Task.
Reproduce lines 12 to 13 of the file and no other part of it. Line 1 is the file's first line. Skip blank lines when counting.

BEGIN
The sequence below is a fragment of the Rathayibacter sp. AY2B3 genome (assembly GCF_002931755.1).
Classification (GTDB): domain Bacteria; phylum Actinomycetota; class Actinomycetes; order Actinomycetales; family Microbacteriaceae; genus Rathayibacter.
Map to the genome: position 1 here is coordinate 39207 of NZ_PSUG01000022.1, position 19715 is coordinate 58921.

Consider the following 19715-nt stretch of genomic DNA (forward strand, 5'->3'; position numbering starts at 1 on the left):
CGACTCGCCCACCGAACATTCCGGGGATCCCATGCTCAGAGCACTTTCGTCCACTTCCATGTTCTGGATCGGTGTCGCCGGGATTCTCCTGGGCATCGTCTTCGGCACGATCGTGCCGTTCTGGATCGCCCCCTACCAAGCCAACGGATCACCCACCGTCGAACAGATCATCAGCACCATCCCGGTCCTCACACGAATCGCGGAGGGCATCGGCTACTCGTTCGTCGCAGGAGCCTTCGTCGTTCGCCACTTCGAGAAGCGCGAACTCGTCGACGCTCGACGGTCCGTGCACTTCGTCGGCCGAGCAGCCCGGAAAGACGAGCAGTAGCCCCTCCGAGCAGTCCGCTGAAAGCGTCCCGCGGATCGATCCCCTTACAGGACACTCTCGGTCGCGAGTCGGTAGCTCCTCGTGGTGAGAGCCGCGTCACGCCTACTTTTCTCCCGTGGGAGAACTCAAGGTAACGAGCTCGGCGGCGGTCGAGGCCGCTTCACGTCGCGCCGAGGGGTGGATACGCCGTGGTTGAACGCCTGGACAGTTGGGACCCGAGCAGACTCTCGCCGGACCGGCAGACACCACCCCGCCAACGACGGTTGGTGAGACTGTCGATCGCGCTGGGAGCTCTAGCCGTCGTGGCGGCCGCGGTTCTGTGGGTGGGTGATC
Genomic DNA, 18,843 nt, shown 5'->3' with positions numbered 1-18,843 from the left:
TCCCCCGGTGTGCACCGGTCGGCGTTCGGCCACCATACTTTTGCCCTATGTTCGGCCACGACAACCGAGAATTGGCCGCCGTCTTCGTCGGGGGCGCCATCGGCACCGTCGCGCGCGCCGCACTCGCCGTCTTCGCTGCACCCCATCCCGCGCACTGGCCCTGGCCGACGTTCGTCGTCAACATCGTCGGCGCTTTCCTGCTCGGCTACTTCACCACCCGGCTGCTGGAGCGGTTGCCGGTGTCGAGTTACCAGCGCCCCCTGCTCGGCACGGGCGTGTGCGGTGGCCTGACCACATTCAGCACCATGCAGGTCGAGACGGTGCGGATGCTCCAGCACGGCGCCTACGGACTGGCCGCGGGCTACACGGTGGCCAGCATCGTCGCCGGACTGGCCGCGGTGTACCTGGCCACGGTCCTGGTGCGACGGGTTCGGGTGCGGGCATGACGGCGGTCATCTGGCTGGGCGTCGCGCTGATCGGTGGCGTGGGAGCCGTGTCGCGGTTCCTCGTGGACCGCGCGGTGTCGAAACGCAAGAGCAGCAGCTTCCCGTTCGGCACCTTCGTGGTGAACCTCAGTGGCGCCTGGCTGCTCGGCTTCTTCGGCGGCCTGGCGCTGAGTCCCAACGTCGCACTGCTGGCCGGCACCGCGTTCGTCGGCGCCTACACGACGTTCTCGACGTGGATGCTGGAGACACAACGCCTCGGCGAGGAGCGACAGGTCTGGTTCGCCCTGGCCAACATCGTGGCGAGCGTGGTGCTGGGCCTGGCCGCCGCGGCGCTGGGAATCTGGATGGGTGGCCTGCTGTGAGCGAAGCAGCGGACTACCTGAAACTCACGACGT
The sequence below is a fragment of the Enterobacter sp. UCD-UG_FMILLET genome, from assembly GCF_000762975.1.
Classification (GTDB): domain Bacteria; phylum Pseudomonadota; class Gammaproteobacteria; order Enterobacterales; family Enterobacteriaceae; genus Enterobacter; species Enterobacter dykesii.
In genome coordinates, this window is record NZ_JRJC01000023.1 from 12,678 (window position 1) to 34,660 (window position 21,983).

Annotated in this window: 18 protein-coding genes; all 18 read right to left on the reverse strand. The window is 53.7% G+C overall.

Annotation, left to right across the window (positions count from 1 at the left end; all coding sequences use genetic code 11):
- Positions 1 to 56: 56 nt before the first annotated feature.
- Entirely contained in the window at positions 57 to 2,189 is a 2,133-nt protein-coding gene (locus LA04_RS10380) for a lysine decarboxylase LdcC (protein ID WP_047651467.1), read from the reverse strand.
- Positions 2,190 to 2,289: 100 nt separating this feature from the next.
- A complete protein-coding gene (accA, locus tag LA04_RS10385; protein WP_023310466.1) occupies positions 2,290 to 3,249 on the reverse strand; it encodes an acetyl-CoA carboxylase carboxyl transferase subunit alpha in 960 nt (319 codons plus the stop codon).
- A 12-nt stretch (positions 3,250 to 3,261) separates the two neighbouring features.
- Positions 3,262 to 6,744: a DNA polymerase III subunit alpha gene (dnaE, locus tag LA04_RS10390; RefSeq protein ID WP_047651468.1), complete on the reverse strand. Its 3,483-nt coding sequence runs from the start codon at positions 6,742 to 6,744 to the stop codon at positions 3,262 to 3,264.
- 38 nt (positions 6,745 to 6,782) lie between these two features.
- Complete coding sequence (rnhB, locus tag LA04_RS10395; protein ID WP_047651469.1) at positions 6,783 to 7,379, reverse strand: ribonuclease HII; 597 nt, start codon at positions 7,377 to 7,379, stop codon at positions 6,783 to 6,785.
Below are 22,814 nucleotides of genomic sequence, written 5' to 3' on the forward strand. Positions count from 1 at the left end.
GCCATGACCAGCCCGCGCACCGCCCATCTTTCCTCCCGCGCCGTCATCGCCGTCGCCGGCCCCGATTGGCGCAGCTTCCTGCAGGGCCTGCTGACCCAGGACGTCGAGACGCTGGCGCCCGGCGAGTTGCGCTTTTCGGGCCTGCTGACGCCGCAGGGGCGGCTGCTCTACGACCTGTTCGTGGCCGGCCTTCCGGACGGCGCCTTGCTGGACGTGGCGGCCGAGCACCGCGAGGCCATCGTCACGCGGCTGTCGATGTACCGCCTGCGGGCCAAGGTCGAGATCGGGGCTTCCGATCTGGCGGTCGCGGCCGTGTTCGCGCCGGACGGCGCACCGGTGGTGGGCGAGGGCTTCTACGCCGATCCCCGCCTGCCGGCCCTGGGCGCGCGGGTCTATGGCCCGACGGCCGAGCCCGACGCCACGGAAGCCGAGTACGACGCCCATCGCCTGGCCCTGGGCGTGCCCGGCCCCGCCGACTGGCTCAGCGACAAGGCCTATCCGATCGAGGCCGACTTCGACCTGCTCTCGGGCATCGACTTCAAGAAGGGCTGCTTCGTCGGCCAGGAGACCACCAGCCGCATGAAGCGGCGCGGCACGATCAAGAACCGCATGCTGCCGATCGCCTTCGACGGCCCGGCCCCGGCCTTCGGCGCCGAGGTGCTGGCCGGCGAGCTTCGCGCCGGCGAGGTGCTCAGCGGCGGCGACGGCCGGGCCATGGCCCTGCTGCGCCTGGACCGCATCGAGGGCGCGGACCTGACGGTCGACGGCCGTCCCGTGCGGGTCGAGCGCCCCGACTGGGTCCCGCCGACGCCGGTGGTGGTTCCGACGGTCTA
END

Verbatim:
Annotation, left to right across the window (positions count from 1 at the left end; all coding sequences use genetic code 11):
- Positions 1 to 56: 56 nt before the first annotated feature.